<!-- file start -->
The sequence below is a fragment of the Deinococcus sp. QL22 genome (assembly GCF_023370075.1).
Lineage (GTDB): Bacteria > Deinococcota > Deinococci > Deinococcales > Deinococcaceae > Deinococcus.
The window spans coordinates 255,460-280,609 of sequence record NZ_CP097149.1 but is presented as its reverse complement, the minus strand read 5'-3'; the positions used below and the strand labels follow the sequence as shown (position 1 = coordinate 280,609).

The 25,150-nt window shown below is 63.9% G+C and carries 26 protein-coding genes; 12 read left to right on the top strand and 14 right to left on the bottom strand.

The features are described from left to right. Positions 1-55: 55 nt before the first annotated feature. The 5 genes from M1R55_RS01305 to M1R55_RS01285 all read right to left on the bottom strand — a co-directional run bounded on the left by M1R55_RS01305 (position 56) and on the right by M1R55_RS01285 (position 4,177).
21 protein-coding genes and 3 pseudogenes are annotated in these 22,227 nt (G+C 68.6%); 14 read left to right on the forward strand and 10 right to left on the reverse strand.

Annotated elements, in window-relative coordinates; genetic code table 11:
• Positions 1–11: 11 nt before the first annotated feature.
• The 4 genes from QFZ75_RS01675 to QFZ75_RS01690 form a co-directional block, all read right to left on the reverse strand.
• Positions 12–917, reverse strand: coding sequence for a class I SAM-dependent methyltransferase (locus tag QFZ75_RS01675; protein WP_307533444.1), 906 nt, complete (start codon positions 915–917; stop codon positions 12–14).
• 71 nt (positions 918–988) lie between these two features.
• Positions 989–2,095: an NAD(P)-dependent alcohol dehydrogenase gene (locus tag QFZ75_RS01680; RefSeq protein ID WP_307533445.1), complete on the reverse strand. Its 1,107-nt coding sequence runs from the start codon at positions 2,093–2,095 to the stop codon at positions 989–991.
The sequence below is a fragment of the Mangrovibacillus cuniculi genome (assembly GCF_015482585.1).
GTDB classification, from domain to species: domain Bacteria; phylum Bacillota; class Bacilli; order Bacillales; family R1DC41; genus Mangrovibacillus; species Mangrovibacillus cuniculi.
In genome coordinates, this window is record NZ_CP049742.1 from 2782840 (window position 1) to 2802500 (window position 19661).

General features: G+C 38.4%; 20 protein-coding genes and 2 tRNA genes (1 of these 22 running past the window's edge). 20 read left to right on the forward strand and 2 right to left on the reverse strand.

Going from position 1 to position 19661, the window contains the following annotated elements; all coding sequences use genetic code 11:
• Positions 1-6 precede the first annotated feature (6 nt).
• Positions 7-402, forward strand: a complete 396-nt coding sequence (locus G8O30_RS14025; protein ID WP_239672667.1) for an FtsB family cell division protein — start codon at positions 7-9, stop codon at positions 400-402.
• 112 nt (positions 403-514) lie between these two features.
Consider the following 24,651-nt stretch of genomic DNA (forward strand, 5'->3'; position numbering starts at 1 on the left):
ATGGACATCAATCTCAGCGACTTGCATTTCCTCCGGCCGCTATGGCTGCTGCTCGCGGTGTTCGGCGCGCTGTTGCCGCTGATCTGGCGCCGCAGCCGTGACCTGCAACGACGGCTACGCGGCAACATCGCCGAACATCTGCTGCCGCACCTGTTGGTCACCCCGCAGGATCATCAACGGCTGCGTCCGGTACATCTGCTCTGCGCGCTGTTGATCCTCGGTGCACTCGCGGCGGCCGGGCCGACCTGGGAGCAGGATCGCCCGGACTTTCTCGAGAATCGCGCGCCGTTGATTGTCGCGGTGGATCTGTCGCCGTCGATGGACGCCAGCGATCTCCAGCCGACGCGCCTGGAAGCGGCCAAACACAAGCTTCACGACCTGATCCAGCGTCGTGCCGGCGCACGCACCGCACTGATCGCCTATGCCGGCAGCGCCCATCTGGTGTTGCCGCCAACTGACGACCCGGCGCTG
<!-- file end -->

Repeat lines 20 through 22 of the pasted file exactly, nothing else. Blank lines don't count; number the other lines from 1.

• 112 nt (positions 403-514) lie between these two features.
Consider the following 24,651-nt stretch of genomic DNA (forward strand, 5'->3'; position numbering starts at 1 on the left):
ATGGACATCAATCTCAGCGACTTGCATTTCCTCCGGCCGCTATGGCTGCTGCTCGCGGTGTTCGGCGCGCTGTTGCCGCTGATCTGGCGCCGCAGCCGTGACCTGCAACGACGGCTACGCGGCAACATCGCCGAACATCTGCTGCCGCACCTGTTGGTCACCCCGCAGGATCATCAACGGCTGCGTCCGGTACATCTGCTCTGCGCGCTGTTGATCCTCGGTGCACTCGCGGCGGCCGGGCCGACCTGGGAGCAGGATCGCCCGGACTTTCTCGAGAATCGCGCGCCGTTGATTGTCGCGGTGGATCTGTCGCCGTCGATGGACGCCAGCGATCTCCAGCCGACGCGCCTGGAAGCGGCCAAACACAAGCTTCACGACCTGATCCAGCGTCGTGCCGGCGCACGCACCGCACTGATCGCCTATGCCGGCAGCGCCCATCTGGTGTTGCCGCCAACTGACGACCCGGCGCTG